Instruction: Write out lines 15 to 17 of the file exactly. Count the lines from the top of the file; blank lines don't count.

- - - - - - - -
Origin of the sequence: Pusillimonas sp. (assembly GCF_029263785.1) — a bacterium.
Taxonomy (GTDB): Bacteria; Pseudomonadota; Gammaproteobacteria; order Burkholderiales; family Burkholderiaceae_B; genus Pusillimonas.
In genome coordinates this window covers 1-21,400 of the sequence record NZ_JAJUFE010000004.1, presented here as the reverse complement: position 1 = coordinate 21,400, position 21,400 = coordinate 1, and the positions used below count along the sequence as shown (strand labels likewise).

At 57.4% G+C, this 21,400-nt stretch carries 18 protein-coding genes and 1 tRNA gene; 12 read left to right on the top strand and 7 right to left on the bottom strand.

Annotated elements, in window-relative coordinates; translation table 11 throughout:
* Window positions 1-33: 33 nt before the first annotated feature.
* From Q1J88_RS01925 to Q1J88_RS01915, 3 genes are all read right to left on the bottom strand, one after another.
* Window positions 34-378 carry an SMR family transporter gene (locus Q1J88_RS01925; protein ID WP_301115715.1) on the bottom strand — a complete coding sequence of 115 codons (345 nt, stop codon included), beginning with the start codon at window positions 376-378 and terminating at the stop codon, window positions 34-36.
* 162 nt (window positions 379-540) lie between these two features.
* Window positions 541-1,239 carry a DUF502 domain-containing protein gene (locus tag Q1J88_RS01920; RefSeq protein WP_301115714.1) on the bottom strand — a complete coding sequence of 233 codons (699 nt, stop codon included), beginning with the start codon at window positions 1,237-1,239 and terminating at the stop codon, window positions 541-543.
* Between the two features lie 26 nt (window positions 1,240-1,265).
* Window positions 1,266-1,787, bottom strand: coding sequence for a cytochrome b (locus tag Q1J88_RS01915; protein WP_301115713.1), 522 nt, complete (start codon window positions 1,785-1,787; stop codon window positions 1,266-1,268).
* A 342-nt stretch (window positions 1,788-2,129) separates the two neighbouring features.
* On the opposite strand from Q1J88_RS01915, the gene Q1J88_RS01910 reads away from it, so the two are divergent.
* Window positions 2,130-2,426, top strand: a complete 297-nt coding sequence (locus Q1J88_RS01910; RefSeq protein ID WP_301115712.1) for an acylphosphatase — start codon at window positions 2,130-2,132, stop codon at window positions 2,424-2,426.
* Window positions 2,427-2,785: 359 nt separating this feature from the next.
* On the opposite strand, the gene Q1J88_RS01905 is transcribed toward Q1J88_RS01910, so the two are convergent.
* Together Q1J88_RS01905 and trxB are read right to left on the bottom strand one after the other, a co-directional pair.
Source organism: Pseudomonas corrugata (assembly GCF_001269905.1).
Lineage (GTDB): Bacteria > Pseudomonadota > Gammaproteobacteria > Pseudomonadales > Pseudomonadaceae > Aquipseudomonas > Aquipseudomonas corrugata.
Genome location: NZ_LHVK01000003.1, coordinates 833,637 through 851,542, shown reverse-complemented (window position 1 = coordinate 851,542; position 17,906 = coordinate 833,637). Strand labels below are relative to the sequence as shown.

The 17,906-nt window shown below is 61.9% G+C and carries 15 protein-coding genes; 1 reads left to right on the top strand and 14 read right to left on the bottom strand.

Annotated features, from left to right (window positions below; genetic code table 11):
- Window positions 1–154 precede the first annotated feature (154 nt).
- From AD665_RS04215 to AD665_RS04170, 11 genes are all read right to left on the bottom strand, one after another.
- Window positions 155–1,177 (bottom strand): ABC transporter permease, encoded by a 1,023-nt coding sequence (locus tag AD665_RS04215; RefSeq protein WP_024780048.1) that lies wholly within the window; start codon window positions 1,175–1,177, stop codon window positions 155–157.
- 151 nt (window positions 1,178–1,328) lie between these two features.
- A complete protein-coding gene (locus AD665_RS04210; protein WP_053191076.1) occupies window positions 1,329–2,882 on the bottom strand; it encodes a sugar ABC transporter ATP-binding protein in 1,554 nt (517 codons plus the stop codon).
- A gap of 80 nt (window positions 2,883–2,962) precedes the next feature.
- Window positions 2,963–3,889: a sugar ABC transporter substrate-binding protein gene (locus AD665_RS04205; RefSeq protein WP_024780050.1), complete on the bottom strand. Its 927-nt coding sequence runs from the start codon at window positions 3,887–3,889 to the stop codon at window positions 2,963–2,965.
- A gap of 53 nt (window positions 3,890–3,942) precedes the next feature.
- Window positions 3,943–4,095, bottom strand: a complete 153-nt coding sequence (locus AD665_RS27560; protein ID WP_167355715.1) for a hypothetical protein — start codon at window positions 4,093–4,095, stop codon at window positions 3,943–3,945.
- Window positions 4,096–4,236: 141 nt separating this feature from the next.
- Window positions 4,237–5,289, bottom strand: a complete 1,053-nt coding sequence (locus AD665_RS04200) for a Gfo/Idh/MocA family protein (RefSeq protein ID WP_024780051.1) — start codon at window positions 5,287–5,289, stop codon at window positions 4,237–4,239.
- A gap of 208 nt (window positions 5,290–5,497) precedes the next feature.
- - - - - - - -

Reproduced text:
* Window positions 2,130-2,426, top strand: a complete 297-nt coding sequence (locus Q1J88_RS01910; RefSeq protein ID WP_301115712.1) for an acylphosphatase — start codon at window positions 2,130-2,132, stop codon at window positions 2,424-2,426.
* Window positions 2,427-2,785: 359 nt separating this feature from the next.
* On the opposite strand, the gene Q1J88_RS01905 is transcribed toward Q1J88_RS01910, so the two are convergent.